“A fuller account was given to the Commission by the then Maj. Gen. Mac Paul, former Director of Military Intelligence: Organized killings of civilians began the night of the 16 Forces fighting in the barracks were defeated – house to house. It began in a place called 107. Perpetrators of this came from New Site, a military residential area. It was a combination of military police, commandoes, national security, etc. Those who killed from 16th evening to the 18th came mainly from Bahr el Ghazal. Maj Gen Bol Akot led the commandos, who had no other command.” Reads parts of the leaked AU Commission of Inquiry report.
“Furthermore, both contradict the claim by President Kiir on December 17 that there had been a coup attempt. Maj Gen Marial Chanuong Yol Mangok told the Commission: “I reported a mutiny in my garrison. When the shooting spread beyond my garrison to town, I could not give it a name.” The then Director of Military Intelligence, Maj. Gen. Mac Paul, shed further light on this in his remarks to the Commission: “Breaking into the armory was a response to rumors. Nuer mobilization began when the killing began on the 17th and 18th.” The AUCIRSS report clarifies.
Both Hoth Mai and Mach Paul have had misunderstanding with the president on line of duty over the years as Maj. Gen. Mach Paul believes that President Salva Kiir does not listen to his advisers.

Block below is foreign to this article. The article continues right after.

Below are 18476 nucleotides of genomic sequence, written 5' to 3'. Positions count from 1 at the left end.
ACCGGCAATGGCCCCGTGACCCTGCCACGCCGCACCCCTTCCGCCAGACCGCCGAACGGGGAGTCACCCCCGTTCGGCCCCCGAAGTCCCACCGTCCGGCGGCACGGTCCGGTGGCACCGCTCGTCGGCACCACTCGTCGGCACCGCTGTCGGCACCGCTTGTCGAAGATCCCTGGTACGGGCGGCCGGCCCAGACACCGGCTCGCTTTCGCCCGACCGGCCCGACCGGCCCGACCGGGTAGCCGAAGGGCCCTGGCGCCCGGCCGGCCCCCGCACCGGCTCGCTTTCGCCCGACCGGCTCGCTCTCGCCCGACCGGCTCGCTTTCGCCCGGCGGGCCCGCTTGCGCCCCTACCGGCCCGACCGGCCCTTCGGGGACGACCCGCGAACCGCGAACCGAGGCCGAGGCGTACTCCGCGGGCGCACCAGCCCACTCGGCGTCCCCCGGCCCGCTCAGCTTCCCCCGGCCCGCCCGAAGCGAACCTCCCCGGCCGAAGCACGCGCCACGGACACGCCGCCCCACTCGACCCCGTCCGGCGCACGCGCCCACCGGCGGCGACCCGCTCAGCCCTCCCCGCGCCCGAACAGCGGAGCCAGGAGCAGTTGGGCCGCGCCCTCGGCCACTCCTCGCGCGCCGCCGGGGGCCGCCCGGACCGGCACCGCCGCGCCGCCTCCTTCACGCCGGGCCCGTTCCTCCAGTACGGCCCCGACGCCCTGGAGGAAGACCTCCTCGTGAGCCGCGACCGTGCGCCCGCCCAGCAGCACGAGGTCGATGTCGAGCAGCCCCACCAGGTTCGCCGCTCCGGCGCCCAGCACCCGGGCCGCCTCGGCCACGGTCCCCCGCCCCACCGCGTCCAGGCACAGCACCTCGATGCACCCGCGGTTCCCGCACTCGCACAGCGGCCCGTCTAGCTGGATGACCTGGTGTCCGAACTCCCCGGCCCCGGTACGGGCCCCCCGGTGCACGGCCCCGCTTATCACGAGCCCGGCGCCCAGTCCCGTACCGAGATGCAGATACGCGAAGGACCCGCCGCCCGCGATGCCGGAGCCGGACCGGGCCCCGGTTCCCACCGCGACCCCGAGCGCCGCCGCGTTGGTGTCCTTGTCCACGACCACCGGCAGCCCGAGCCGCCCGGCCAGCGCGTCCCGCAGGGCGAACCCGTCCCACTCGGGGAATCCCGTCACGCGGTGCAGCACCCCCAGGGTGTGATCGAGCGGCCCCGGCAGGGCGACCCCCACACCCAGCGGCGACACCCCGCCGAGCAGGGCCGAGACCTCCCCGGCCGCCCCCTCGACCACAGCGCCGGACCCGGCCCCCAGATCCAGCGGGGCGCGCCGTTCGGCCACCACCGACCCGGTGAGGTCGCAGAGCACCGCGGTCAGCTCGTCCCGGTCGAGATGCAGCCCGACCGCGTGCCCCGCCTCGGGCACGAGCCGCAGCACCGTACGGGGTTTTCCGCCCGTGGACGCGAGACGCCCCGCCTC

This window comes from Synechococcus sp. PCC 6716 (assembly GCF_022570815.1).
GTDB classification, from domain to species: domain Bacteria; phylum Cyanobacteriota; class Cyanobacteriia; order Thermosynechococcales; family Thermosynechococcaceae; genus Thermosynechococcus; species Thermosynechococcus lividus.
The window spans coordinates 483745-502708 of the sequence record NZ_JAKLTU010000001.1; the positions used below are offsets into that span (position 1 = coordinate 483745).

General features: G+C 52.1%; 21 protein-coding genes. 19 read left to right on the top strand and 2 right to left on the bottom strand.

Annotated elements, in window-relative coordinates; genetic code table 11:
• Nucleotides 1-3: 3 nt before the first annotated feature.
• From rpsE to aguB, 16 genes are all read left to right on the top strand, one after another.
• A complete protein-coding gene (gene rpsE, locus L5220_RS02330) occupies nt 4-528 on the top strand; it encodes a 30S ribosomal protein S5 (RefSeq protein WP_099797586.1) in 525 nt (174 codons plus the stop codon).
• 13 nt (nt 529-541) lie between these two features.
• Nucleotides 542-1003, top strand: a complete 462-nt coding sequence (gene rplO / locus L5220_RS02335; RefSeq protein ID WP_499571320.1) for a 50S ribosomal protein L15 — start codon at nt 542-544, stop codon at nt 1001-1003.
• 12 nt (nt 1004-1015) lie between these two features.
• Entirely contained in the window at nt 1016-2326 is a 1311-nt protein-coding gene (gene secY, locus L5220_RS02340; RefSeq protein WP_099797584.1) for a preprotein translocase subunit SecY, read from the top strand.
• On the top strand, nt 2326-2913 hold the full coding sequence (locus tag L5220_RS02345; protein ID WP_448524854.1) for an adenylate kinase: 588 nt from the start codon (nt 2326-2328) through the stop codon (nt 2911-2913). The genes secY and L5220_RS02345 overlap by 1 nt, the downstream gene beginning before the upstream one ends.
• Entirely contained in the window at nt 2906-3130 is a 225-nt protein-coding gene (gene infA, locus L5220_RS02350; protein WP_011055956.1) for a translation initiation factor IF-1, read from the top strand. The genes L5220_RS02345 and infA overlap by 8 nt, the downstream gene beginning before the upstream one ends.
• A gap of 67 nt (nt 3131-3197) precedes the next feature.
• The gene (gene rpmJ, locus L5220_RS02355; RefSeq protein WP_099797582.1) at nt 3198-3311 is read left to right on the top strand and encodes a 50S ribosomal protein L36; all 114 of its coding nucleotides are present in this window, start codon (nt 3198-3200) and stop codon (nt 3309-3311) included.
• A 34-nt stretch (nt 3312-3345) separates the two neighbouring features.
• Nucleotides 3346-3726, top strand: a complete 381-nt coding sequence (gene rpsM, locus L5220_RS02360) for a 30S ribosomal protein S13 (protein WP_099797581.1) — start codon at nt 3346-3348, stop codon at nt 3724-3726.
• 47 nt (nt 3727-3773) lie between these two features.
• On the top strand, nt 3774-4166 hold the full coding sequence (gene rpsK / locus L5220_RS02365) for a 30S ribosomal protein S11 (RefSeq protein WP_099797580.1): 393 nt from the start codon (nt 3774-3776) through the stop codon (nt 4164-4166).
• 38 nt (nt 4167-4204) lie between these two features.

“We managed the situation when Riek was removed as Vice President – we talked to Riek. I congratulate him for dealing with the situation well. I went to see the President and told him, you can remove these but dialogue with them, but he refused. He even refused to talk to the ministers he had dismissed. He was depending on the Dinka ministers who feared they would be elbowed out if there was dialogue.” Maj. Gen. Mach Paul told the AU Commission of Inquiry.
Hoth Mai, who denied the coup allegations on the Australian based SBS Dinka Radio after he was removeed, blames Salva Kiir and his speeches for the current conflict in the country.
“That evening, shooting occurred; it started at the army head quarters and spread all over town.” General James Hoth Mai, then Army Chief of General Staff told the Commission: “the speech of the President at the opening of the NLC contributed to 70% of this problem.
The Inspector General of Police, General Peng Deng Kuol, told the Commission that “night of the 15th I came to my office when I heard of the shooting. We heard of the killing in the morning. We sent police. They were overwhelmed by military or anyone claiming to be military. I was with Chief of Staff. There was no order from Chief of Staff or Commander of Operations, James Ojong, nor from Chief of Intelligence of Army. There was no centralized command. There could be elements who could have organized in a certain way – a certain civilian calling himself a Major-General and a group calling itself “Rescue the President.” That Major-General was arrested by the army but escaped as part of the breakout on March 5.” Part of the AUCIRSS reads.
The house of the Inspector General was attacked by members of the army on December 17, 2013, however, Gen. Pieng has maintained his position for the last 15 months. It is yet to be verified if the President is planing to remove the Inspector General of Police from his current position.